So I had lists, and I had ‘frickin’, but mostly I felt and heard the character; I was her. I felt very low and lonely, writing the parts of the book where she is really suffering. I have already talked about method writing in my own blog, where I became a ‘caravan castaway’ in order to write the book, and this isolation really did make me feel Fran’s experiences.

In my teaching job at a secondary school, I have known Frans. Many of them.

Late for lessons, surly, up for a fight. Looked after. Pupil Premium. Disadvantaged student. There are lots of labels. Often such pupils are carers, for their mum, their kid brother or sister. There are reasons why they’re tired in class, why knowing the success criteria for the lesson isn’t exactly top of their agenda.

Sometimes, creative writing is an outlet. I’ve been a GCSE examiner, and in the past read hundreds of stories, when that used to be part of the exam. And sometimes, you’d read one, and think, uh-oh, that’s too real, that’s not fiction, and the events described would be so harrowing that you’d contact the exam board to report it as a possiible safeguarding issue.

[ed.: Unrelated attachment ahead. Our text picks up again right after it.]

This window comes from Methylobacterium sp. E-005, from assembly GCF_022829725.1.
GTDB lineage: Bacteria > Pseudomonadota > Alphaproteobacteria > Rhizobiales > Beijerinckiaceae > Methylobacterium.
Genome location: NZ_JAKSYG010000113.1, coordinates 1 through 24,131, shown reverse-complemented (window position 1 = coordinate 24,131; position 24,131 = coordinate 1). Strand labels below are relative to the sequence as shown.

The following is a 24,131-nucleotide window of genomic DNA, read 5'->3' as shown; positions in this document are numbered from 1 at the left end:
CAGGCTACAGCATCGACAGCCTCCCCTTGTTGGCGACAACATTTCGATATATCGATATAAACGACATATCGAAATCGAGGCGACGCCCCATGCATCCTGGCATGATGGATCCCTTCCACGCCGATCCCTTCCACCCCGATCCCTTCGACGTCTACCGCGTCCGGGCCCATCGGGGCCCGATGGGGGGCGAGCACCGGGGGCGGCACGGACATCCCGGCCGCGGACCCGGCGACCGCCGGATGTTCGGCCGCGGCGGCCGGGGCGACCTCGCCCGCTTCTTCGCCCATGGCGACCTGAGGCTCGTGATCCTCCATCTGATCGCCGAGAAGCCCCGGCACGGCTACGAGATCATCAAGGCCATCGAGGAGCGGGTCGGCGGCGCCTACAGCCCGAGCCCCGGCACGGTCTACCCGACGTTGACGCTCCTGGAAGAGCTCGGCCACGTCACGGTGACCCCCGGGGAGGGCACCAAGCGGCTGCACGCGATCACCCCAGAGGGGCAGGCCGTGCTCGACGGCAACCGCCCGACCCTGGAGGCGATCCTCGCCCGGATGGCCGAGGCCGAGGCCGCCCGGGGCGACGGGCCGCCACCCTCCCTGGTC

Because students write the truth, in the exam hall; they believe they’re writing to an anonymous audience, that it’s a safe place. So, in the same way, my character Fran writes her ‘story within a story’.

Fran Stanton is streetwise. She’s lived in Brixton all her life, and only once been to the seaside, when her mum took her and her brother to Weymouth. So what would she do on a tiny island in the middle of the Indian Ocean? Already used to stealing, foraging, toughing it out, sleeping on rooftops, how would she use her urban skills to survive? I thought it would be fun (though not for Fran) to make her self -destructive at first. So that she’s the antithesis of your typical Bear Grylls-type survivor.